Once upon a very long time ago now, I was in recovery after a 20-year marriage blew up in my face. Those were hard days…

A good friend put me onto the Marianne Williamson book A Woman’s Worth, where (on page 36), she said something that resonated for me hugely. (Still does!)

She said, “It is better to be alone than to be living at half throttle.”

Well, hooey – that sure hit me like a breath of fresh air!

I’m betting a lot of us might muse on that thought & come up with some pretty interesting insights about our relationships…& our lives.


Living at half throttle is not something that interests me very much at all.

What’s occurring to me at the moment is that half-throttle living is probably pretty much epidemic here on Planet Earth at this unique time in human history.

An awful lot of us seem to be boxed in pretty good by our relationships, our families, our jobs, our fears, our neuroses, our pain, our… dare I say, culture??

I do believe our species has seen brighter days. Ya think??

(Note: My aim with all of these blog postings is never to “take shots” at individuals, but to aim for the wide-angle insights – hoping that people will “connect the dots” in their “own” lives, with their own behaviour & neuroses & problems – & see how it all fits into the “big picture”… picture.)

Someone told me the other day that the use of antidepressants has reached epidemic levels. All the “bad” stuff seems to be at epidemic levels. Cancer. Depression. Divorce rate. I could go on…

It’s a rather bleak picture, on the whole, I’m afraid.

An awful lot of us are living at “half throttle,” it seems. For any one of a whole variety of reasons.

I can’t offer anyone a cheerily optimistic prognosis for the human race, ‘cos a) things look pretty darn scary, gotta admit & b) I do not possess a crystal ball.

I can lay claim, however, to a cheerful spirit & a pretty all-around great life. Not because I am “rich & famous.” Not because I’m some kind of celebrity. Not because I have gobs of money. None of the above applies.

But I do live several notches up from ½ throttle – pretty close to the “full throttle” setting, I’d say.

I suspect this is because I:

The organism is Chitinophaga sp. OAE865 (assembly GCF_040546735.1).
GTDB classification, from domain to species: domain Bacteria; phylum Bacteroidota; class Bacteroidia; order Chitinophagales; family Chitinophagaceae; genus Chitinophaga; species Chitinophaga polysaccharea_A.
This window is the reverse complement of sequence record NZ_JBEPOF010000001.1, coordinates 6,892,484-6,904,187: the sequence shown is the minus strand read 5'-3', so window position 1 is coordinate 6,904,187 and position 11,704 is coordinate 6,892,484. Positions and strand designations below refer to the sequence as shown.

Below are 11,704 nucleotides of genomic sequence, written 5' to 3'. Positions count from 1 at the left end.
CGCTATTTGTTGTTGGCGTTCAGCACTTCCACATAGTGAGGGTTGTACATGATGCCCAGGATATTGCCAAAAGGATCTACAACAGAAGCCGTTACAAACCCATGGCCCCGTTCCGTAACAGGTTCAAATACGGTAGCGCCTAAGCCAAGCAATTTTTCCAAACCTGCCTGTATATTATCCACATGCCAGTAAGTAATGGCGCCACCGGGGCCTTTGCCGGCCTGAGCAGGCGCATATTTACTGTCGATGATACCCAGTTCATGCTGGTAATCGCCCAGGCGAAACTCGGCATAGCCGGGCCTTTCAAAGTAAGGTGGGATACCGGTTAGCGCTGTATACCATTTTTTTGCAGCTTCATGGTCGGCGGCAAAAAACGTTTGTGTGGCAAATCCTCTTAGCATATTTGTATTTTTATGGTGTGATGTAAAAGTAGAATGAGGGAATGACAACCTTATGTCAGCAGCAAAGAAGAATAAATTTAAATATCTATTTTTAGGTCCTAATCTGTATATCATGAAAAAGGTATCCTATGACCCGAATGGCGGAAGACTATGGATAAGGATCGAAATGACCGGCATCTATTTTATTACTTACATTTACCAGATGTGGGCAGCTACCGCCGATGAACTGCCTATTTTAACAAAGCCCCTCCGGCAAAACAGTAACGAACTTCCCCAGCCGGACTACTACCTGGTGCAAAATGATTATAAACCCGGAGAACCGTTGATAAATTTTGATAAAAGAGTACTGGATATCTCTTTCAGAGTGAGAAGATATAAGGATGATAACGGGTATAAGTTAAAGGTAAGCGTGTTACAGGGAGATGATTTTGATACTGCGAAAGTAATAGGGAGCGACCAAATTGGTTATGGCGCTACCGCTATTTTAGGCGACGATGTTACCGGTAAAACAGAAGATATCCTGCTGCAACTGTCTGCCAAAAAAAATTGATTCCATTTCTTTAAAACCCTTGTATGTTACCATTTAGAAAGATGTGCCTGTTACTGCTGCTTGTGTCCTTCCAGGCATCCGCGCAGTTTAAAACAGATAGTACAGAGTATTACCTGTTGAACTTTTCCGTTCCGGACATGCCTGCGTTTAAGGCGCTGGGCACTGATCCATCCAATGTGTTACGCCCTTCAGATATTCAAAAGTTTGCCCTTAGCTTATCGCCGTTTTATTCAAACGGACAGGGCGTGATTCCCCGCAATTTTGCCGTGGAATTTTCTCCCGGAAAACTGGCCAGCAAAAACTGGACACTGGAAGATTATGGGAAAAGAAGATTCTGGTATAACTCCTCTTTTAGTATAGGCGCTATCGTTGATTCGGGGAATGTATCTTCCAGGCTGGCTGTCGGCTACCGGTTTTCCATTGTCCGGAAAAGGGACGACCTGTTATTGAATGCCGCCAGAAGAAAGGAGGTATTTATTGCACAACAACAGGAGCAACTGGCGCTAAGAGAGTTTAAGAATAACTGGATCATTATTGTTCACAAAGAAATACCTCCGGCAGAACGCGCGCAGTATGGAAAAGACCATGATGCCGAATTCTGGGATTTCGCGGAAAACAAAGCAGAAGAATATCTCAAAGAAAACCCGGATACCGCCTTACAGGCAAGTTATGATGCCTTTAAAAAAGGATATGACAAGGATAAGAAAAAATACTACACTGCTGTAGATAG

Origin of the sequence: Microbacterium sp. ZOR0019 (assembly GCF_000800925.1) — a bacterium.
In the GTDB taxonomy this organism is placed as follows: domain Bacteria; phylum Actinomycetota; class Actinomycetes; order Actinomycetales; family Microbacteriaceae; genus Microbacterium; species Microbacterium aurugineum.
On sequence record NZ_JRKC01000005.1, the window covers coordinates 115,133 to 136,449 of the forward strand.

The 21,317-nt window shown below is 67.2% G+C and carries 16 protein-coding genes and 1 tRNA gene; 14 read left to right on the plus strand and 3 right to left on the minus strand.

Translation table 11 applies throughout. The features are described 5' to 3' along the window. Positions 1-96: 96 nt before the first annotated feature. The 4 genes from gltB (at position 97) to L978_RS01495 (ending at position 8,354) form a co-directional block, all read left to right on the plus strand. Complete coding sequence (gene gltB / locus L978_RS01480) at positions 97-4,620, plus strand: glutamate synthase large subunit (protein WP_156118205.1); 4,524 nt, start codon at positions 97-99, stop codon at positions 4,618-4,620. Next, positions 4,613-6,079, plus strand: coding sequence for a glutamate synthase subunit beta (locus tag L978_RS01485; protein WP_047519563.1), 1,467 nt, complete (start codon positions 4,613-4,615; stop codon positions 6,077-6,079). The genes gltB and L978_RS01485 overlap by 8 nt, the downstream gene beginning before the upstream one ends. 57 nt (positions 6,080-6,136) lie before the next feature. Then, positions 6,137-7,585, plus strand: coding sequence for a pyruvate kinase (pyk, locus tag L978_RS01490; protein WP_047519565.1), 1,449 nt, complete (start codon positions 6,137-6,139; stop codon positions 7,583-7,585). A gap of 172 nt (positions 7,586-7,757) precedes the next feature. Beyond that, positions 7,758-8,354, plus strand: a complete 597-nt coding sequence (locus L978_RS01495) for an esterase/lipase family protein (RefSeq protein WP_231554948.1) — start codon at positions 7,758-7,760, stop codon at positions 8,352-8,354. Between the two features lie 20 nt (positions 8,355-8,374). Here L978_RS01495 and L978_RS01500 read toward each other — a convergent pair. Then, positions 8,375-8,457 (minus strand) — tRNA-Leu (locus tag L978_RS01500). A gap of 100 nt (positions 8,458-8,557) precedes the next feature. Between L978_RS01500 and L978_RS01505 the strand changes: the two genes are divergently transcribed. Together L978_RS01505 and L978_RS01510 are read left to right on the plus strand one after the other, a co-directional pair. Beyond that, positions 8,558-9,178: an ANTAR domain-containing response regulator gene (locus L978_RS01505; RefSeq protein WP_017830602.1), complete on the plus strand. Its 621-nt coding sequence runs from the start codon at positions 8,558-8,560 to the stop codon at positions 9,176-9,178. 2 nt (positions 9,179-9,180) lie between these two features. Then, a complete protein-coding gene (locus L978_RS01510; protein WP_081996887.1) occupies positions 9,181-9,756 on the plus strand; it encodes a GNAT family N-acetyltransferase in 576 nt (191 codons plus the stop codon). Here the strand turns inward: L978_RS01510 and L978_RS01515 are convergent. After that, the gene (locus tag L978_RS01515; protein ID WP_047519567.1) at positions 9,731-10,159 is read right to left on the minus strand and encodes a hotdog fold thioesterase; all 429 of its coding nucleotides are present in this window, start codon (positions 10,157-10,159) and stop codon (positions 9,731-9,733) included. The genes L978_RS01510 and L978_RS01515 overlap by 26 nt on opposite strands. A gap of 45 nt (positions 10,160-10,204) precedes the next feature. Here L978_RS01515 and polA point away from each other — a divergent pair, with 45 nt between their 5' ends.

• Walk daily
  • Sing often
  • Practice gratitude almost slavishly (good quotes here)
  • Have awesome friends
  • Read awesome books
  • “Follow my bliss”
  • Do meaningful work that I believe "makes a difference"
  • Make charitable donations to quite a few organizations, & money to people on the street
  • Laugh a lot (especially at myself!?) & know how to have fun!
  • Act like a kid a lot of the time
  • Am not afraid to “colour outside the lines”
  • Am pretty easy to amuse.

I know that millions of people on our planet are hungry & miserable. That climate change is devastating our planet. That our immune systems are being trashed by ozone layer depletion, exposure to chemicals & pharmaceuticals & radionuclides… & so on & so on & so on. The “Titanic” gives every appearance of being on its relentless way down. Most of us passengers are too messed up, apparently; too self-absorbed, too oblivious for any one of a score of reasons, to face it.

Those of us trying to “save” the ship may be engaged in an ultimately futile battle.

But…what the heck!! At least we’re not living at half throttle… (full-throttle life has its perks!)


p.s. For anyone who is whistling merrily along, pretending everything is just fine & dandy, I quote for you J. Krishnamurti (1895-1986), who said “It is not a sign of good health to be well adjusted to a sick society.”

p.p.s. I ought to also add a disclaimer here explaining that I know very well my life is vastly filled with grace & privilege. It should also be said that I’ve spent my fair share of time at the bottom of a Very Deep Pit(1) or two. We can climb out of them; I know, ‘cos I’ve been in (& got out of) a couple of ‘em myself!

(1) The “Very Deep Pit” is a phrase borrowed from Winnie-the-Pooh. Winnie-the-Pooh & Piglet…well – read the book! It’s in Chapter V, ‘In Which Piglet Meets a Heffalump.’ It was during the immediately-post-marriage-break-up phase of my life that I began borrowing the Very Deep Pit phrase. I used to joke that I was living in a Very Deep Pit – VDP for short. I still get a big kick out of the phrase…